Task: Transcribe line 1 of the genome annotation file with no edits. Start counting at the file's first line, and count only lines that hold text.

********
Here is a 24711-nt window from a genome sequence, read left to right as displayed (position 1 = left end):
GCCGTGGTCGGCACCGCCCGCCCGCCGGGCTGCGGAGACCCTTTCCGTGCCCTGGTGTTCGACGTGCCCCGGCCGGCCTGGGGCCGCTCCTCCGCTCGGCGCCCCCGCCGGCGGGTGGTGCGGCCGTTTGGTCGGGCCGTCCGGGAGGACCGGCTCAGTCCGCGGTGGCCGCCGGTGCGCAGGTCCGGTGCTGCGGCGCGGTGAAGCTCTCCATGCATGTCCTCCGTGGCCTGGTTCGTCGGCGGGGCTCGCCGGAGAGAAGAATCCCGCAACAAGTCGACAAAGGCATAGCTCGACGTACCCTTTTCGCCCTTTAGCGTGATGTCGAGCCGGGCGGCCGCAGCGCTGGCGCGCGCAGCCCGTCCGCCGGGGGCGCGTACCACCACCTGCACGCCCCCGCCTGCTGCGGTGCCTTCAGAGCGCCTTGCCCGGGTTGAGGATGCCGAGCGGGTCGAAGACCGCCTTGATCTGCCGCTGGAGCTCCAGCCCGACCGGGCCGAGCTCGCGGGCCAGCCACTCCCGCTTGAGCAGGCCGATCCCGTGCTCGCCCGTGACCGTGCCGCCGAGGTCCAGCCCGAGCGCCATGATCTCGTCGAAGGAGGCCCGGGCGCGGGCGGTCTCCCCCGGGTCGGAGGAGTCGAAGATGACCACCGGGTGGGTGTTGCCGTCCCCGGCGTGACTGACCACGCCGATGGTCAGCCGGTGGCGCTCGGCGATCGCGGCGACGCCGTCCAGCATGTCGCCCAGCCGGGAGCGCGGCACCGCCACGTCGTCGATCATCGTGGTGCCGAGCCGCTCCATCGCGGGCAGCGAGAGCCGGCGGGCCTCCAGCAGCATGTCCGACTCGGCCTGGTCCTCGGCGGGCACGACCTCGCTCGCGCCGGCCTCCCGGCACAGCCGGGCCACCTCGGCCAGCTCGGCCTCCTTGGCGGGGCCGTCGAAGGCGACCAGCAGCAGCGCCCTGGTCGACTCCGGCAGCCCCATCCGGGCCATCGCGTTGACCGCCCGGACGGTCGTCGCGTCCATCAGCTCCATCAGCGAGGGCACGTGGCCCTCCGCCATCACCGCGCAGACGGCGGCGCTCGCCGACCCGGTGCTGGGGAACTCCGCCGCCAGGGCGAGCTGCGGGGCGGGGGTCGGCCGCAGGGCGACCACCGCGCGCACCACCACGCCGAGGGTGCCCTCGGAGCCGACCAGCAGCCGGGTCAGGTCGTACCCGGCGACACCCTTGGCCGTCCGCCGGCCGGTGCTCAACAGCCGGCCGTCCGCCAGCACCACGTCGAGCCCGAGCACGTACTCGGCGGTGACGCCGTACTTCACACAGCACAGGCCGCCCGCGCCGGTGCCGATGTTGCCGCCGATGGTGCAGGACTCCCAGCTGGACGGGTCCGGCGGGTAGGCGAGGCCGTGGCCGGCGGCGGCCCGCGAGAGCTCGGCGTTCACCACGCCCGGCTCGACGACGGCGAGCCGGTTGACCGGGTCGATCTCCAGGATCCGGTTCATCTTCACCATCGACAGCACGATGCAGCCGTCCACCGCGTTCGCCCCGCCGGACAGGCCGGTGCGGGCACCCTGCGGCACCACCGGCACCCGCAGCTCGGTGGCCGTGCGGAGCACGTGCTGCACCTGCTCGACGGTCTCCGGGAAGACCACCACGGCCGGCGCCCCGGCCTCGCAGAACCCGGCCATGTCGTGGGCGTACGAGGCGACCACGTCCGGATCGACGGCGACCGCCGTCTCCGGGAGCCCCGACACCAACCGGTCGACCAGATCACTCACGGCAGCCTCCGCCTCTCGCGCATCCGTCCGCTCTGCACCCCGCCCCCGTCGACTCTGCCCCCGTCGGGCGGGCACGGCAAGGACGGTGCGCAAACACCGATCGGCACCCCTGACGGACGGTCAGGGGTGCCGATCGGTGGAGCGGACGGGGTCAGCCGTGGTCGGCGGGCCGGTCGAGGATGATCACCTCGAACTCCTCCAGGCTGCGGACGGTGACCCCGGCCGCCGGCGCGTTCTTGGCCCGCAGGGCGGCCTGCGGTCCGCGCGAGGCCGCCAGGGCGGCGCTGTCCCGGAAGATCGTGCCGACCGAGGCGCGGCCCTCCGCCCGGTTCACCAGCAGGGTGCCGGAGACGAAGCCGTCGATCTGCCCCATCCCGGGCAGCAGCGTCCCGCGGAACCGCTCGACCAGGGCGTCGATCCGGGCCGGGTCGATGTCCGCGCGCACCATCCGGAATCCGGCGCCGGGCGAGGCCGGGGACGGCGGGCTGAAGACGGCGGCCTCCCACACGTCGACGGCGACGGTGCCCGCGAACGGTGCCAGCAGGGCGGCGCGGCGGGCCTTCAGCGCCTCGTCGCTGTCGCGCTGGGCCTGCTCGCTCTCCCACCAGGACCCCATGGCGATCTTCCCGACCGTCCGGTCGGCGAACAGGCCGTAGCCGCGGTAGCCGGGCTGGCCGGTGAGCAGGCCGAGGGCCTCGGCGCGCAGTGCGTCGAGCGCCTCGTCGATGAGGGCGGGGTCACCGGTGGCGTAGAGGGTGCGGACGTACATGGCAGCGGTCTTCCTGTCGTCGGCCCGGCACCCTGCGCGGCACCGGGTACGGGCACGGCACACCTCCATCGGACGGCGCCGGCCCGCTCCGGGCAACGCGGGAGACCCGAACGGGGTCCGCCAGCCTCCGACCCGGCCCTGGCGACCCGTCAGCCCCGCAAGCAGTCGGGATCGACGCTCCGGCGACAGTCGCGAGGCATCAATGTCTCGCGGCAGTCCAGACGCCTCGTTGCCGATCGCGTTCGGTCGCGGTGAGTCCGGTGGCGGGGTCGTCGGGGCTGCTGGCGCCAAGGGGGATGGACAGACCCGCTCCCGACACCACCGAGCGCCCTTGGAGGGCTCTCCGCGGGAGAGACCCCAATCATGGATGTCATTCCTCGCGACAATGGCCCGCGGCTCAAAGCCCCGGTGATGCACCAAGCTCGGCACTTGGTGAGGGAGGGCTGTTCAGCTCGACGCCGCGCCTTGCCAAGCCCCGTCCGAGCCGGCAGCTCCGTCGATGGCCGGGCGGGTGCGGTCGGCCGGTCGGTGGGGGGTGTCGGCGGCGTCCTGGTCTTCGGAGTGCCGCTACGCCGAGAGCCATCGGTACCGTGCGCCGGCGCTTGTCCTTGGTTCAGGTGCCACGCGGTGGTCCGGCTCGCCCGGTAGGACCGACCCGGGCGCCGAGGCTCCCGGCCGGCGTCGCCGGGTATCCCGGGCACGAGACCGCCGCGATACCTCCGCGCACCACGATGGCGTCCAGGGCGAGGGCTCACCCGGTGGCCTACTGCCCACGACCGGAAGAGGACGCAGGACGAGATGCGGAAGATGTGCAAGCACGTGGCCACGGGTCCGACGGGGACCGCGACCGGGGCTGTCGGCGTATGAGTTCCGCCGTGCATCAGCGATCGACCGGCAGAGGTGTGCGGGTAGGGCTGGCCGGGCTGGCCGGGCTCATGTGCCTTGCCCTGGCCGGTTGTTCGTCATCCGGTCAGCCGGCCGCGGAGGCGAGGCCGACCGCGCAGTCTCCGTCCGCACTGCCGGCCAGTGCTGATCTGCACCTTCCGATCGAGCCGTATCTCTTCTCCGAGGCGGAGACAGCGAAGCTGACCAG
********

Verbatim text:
Here is a 24711-nt window from a genome sequence, read left to right as displayed (position 1 = left end):